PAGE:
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Media Intelligence : Media Trends+Strategy 2012
Mobile, the next big thing state of play 14 MEDIA Trends + Strategy MEDIA Trends + Strategy 15 Strategic partners rather than media buyers How are you integrating the variety of digital offerings into cross-media platform initiatives? We believe that digital is integral to everything – today and well into the future. And that everything needs to have a digital spine in terms of a communications platform because that’s the way people live their lives today. So within our agency we have various degrees of digital specialists and specialisations across the whole digital spectrum but we believe, very importantly, that they need to fit within the core teams and the digital needs and the digital needs to be integrated not just a bolt-on channel. Digital is more than a channel now – it’s a consciousness and the spine of a whole communications platform. Where do you envisage the positioning of the agency in the media buying and planning mix in the immediate future (say next 3- 5 years)? We are already seeing ourselves not just as a media planning and buying ad agency, in fact Starcom calls itself a “human experience company”. So we passionately believe that we are here to create meaningful experiences for clients, not just plan and buy media. We’re creating a different sort of company, different people from different backgrounds kick in at different stages of the process; different outputs in terms of what we’re creating for clients. Different ways of measuring and quantifying ROI, different partnerships – in terms of who we’re engaging with, very open- source and collaborative approach to crafting solutions for clients. And increasingly, we’re not just having a relationship with the marketing function of a client – we’re having relationships with the board and the C-suite because we’re becoming strategic partners rather than just media buyers. Is media fragmentation just part of what is happening? I think fragmentation is seen by some people to be frustrating and terrifying: we choose to believe that it’s how you look at it. Fragmentation also means you’ve got more ways of doing things than you have ever had before and faster and more cheaply: so if you look at it the right way and can distill something simple and meaningful from the complexities then that’s a great opportunity. So how do you keep a pulse on the human experience and how media interplays with that? We would probably have 20 or 30 techniques, tools and approaches that we use across the spectrum. A huge part of our understanding strategy is to get our people out from their desks, out into the marketplace and talking to real people. We’re finding our most powerful understanding and ideas are coming out of immersive, ethnographic sorts of research rather than more structured traditional research. So we encourage all of our people to take “human experience days”: take a day off work, go and do something challenging... and heaps of different understanding comes out of that. That’s something that we started in Australia that Starcom is rolling out globally. And we’re doing a lot more immersion workshops both individually and socially to encourage more of that sort of behaviour. John Sintras CEO Starcom MediaVest What are the main challenges in planning advertising strategies and the choice of medium in this new age of media? It is very important to have an open mind to almost anything as a media. And that’s probably the biggest hurdle for many to overcome because it means doing new things. The Digital Age has meant the biggest change in media probably in the lifetime of all people in marketing; prior to that it was simply mass media... The fact that by 2013 digital advertising will take around 25% of all advertising means that in just 13 years, digital advertising will be at the same size that took television 25 years to achieve. Where do you envisage the positioning of the agency in the media buying and planning mix in the immediate future? The new media agency is at the centre of the communication chain because it is about targeting and about vehicles that deliver a target market. Now the media is at the absolute centre of the communication program: so it’s a continuing evolution which will just get stronger. Clients progressively have come to understand that this new digital world is upon us. How important is the integration of digital offerings into cross-media platform initiatives? Integration is really not material in any way because an advertising program now can start from anywhere and stay within anywhere and it doesn’t actually have to be across media platforms: you can have just an entirely digital campaign. Who are the winners and losers in the media? The winners are those who are able to integrate their services into the new digital world. This is the biggest change in our lifetime – the arrival of the Digital Age. The winners are those who get that more quickly than others. The big world firms have worked it out, ultimately – they simply go out and buy and integrate - WPP, Omnicom, even the one I’ve got, Aegius, but the big winners have been those that have adapted to the arrival of the Digital Age. And the losers are those who stay in a silo, thinking that the good ol’ days will come back again. What is the next big thing to impact on media which can change the nature of the game yet again? There’s no doubt about it at all: it’s the mobile telephone. There’s at least 22 million mobile phones in Australia right now – there’s only 22 million people and they’re becoming much more savvy and enabled with everything. Harold Mitchell Executive Chairman Aegis Media Pacific p14-15,17_stateOfPlay.indd 14 28/11/11 2:45:43 PM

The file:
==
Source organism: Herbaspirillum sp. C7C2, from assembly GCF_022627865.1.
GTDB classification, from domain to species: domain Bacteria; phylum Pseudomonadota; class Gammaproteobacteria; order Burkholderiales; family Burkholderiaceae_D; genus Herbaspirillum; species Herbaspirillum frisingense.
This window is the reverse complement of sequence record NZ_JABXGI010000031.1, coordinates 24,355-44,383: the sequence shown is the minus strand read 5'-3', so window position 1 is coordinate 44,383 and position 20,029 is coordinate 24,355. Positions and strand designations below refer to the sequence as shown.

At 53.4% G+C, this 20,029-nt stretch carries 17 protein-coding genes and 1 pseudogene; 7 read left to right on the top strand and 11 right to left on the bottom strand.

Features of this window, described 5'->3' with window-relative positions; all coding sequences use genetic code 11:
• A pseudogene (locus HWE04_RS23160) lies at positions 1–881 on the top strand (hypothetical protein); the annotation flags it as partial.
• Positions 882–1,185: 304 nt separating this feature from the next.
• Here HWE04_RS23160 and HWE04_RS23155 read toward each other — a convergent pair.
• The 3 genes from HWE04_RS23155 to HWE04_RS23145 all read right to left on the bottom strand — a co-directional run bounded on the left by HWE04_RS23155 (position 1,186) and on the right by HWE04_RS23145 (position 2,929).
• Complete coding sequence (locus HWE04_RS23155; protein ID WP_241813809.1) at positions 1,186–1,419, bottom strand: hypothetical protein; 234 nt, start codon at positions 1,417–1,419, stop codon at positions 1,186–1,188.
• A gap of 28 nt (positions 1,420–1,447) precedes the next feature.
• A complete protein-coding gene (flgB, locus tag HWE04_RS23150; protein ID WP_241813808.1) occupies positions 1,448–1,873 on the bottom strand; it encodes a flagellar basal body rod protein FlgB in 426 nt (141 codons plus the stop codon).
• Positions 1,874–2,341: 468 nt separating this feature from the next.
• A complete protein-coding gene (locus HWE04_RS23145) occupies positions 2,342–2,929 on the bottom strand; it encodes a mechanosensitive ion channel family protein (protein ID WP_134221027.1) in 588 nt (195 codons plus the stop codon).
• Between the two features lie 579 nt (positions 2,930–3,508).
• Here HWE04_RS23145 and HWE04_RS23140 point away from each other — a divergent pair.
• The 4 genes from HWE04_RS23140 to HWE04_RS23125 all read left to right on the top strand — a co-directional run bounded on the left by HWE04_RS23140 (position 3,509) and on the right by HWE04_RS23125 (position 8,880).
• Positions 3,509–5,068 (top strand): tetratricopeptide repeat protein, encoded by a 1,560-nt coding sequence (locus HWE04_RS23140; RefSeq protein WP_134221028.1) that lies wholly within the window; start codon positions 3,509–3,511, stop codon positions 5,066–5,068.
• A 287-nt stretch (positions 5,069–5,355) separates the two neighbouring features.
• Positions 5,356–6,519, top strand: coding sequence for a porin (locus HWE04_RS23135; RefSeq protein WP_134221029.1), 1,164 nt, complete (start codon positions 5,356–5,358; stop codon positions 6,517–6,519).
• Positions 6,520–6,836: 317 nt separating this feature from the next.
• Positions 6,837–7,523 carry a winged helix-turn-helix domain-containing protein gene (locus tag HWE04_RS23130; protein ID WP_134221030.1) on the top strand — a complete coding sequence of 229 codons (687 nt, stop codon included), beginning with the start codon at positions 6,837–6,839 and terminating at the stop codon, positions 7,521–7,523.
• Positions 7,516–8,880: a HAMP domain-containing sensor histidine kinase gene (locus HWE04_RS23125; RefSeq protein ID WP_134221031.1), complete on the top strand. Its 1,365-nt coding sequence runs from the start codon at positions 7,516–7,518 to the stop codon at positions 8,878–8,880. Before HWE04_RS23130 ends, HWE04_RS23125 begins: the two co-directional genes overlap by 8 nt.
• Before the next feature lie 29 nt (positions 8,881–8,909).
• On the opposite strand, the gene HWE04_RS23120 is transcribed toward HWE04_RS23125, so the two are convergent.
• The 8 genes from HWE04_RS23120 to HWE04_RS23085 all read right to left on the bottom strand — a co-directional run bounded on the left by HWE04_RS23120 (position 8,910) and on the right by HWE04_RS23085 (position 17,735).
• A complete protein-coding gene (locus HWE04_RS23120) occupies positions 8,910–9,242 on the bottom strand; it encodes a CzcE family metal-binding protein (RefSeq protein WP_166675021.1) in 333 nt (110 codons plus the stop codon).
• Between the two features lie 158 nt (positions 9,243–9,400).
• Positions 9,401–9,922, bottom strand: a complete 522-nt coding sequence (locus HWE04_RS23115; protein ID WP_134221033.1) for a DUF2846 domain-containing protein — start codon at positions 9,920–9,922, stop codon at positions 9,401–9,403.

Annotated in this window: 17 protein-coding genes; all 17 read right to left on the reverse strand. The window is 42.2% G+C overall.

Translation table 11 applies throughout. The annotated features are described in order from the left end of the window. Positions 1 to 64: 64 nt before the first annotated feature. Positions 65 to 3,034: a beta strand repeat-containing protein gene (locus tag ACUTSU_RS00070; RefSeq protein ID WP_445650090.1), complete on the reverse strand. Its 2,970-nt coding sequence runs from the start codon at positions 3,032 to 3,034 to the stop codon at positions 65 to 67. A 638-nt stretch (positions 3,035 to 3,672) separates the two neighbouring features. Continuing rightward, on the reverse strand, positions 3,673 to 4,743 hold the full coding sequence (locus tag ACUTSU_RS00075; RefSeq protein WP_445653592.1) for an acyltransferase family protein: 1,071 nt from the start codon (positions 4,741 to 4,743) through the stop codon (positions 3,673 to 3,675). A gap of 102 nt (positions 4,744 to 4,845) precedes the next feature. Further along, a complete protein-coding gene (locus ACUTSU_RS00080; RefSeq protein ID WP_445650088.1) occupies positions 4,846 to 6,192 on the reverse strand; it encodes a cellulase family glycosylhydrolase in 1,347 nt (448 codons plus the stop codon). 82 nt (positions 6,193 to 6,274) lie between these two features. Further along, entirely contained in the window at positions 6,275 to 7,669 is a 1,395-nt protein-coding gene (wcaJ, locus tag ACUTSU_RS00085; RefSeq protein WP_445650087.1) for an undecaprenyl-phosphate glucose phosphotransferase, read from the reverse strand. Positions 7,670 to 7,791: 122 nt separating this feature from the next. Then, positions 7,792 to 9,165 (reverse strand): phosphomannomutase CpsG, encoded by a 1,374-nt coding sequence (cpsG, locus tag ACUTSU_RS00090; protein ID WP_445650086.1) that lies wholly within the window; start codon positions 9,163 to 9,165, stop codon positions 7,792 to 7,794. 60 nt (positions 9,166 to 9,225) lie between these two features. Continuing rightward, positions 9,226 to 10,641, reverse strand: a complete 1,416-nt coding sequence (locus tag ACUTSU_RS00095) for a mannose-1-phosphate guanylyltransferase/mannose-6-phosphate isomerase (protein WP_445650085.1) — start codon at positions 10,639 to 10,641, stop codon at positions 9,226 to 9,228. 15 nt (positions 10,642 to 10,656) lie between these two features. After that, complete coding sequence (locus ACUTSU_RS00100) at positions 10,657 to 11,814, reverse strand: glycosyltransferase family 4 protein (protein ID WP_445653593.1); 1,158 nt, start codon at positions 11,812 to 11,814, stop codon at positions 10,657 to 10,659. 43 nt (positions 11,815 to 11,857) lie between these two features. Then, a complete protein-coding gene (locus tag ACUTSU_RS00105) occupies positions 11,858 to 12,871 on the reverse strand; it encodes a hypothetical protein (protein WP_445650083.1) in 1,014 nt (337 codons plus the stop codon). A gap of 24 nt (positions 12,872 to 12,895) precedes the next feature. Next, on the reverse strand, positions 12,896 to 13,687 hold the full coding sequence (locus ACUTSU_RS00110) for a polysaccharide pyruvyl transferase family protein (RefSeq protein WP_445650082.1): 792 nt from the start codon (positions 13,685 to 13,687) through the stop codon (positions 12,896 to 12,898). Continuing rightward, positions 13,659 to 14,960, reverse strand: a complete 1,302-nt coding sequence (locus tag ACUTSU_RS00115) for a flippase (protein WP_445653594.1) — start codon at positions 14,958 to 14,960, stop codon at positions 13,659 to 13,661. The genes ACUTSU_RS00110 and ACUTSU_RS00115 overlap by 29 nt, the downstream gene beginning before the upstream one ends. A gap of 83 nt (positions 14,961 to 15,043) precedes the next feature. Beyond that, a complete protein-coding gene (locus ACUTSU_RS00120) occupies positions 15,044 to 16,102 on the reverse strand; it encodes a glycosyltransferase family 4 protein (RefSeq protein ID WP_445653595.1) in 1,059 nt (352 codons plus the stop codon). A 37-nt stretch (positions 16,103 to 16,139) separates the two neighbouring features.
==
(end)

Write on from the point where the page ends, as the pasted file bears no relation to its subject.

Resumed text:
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MT Resource Guide 2012